The SOC-Variability experiment was conducted to identify the temporal variation of SOC enrichment with crust formation during prolonged rainfall time, by applying a simulated rainfall to two silty loams placed in round flumes for 6 hours. A two-step erosion model was developed, based on the erosional response data obtained from six selected sub-events, to examine the systematic variability derived from crusting evolvement over rainfall time. In addition, the simulated erosion events were repeated ten times, enabling reliable statistical analysis for inter-replicate variability. Key results are: 1) the temporal variation of SOC enrichment ratio shows that ERSOC of eroded sediment cannot be always greater than unity, but varies with rainfall time, in agreement with conservation of mass; 2) the gradually improved systematic variability of SOC erosion prediction over rainfall time shows that observations from short events cannot be directly extrapolated to predict soil and SOC loss over prolonged events and vice versa; 3) the significant inter-replicate variability at maximum runoff and soil erosion rates suggests that variability remains significant even under ideal laboratory conditions. A settling tube apparatus was built up in the SOC-Settling experiment to fractionated soil samples according to the potential transport distances of various fractions. To further examine the aggregation effects onto the likely transport distance of eroded SOC, this settling tube apparatus was then applied in the experiment SOC-Aggregation 1, to fractionate eroded sediment generated from a silty loam. Results show that aggregation of source soil considerably reduces the likely transport distance of eroded SOC, and potentially increases its likelihood to be re-deposited along hillslopes. Based on this observation on a single soil in the experiment SOC-Aggregation 1, SOC-Aggregation 2 was then carried out with two types of soils, a silt loam and silt clay. Furthermore, the fractionated sediments were incubated for 50 days to assess their long-term mineralization potential. Key results from the experiment SOC-Aggregation 1, and SOC-Aggregation 2 show that: 1) Aggregation of source soil and preferential deposition of SOC-rich coarse sediment fractions potentially skew the re-deposition of eroded SOC into the terrestrial system. 2) Erosion and transport tend to accelerate mineralization of eroded SOC, demonstrating their potential to contribute additional CO2 to the atmosphere.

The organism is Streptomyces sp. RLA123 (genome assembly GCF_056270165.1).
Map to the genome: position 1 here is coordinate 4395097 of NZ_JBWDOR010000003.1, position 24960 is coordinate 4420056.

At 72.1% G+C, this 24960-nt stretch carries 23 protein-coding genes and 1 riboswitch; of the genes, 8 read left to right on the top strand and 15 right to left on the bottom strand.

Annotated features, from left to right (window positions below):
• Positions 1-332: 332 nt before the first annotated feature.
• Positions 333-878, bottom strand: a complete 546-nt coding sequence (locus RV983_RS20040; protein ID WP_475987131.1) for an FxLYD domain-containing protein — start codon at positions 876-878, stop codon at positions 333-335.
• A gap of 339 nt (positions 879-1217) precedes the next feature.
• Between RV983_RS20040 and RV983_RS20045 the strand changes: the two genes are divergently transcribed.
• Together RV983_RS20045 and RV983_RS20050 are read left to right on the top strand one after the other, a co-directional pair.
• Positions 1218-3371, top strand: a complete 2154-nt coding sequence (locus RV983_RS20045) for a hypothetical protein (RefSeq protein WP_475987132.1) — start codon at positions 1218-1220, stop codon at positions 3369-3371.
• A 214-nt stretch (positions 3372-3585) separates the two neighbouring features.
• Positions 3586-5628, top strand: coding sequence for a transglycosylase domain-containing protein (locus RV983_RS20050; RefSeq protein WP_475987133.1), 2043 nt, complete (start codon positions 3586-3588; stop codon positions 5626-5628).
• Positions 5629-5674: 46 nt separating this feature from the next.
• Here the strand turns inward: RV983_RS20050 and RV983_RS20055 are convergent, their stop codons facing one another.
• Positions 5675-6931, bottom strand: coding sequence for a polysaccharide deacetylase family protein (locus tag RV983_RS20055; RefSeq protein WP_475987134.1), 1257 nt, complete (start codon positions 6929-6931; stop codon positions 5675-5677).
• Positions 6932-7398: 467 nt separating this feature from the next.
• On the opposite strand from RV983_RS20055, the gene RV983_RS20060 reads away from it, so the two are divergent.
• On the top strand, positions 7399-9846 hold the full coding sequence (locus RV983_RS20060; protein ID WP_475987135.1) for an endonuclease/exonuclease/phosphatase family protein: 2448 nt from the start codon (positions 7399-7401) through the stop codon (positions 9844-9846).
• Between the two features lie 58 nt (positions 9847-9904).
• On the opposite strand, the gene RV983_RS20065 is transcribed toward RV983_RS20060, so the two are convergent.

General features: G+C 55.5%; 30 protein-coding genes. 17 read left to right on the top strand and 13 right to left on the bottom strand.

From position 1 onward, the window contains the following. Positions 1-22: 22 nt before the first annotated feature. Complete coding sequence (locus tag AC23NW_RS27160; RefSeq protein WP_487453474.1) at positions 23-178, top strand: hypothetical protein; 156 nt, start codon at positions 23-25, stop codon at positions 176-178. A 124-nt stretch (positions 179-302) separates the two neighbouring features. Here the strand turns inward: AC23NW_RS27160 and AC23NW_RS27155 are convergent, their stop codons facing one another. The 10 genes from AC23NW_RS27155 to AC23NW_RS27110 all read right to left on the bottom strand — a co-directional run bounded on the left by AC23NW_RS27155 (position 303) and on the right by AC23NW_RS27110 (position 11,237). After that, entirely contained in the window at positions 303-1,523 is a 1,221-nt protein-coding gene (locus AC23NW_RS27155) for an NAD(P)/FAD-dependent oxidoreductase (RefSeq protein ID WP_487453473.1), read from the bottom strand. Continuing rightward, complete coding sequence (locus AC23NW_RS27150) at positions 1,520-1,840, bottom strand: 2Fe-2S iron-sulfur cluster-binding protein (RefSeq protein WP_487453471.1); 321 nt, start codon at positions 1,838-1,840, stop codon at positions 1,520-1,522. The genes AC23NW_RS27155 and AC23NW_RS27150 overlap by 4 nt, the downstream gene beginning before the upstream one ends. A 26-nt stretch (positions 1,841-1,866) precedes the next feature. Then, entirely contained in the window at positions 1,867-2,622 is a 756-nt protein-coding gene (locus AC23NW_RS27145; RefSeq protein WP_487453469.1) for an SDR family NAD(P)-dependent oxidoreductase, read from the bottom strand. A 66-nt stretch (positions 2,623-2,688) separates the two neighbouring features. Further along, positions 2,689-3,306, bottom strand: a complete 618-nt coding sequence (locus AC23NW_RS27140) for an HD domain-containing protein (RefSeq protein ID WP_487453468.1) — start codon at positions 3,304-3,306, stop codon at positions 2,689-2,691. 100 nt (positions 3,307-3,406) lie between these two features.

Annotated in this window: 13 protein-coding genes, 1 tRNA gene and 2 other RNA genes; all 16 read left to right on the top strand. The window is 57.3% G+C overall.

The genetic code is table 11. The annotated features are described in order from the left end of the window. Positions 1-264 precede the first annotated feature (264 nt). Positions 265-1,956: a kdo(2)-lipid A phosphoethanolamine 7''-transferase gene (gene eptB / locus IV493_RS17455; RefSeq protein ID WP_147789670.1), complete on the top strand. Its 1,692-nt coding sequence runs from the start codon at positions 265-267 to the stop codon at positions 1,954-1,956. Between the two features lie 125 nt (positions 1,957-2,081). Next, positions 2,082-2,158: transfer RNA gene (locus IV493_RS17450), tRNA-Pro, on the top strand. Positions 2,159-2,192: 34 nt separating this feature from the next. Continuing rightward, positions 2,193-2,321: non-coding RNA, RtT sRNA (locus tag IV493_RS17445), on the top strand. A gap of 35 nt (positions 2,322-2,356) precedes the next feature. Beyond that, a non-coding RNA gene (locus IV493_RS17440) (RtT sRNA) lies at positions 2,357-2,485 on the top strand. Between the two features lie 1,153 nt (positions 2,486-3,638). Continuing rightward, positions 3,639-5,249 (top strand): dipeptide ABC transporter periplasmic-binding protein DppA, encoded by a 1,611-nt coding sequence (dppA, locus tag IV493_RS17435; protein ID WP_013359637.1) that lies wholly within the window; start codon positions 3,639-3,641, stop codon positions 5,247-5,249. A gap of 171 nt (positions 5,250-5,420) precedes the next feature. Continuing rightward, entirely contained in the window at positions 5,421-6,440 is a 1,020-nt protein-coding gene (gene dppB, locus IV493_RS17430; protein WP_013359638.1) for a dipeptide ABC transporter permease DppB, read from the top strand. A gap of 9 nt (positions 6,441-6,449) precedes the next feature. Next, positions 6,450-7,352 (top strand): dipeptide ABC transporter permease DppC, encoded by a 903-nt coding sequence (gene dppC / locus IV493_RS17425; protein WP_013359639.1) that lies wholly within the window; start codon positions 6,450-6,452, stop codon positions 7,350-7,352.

Overall, this study demonstrates that both the temporal variation of SOC erosion and the spatial variation of SOC deposition on hillslopes have to be considered when assessing the role of soil erosion on net CO2 emissions. Applying “constant” SOC enrichment ratios in erosion models will lead to bias estimation of SOC loss. Aggregation effects of source soil considerably reduce the likely transport distance of eroded SOC, potentially skewing the re-deposition of SOC-rich coarse sediment fractions towards the terrestrial system. Erosion and transport processes tend to accelerate mineralization of eroded SOC, and hence potentially contribute additional CO2 to the atmosphere. Such findings may profoundly alter our current accounting for erosion-induced lateral SOC transfer, further suggesting that current recognition on deep burial of SOC on long-term depositional sites and the accordingly derived CO2 sink strength would be over-estimated. Significantly accelerated mineralization of eroded SOC during transport adds a further error into current carbon sink balances. Therefore, results from this study suggest that soil erosion is more likely to be a source of atmospheric CO2.
Advisors:Kuhn, Nikolaus J.
Committee Members:Heckrath, Goswin Johann
Faculties and Departments:05 Faculty of Science > Departement Umweltwissenschaften > Geographisches Institut > Physiogeographie und Umweltwandel (Kuhn)
Item Type:Thesis
Thesis no:11082
Bibsysno:Link to catalogue
Number of Pages:107 S.
Identification Number:
Last Modified:30 Jun 2016 10:56
Deposited On:06 Jan 2015 15:08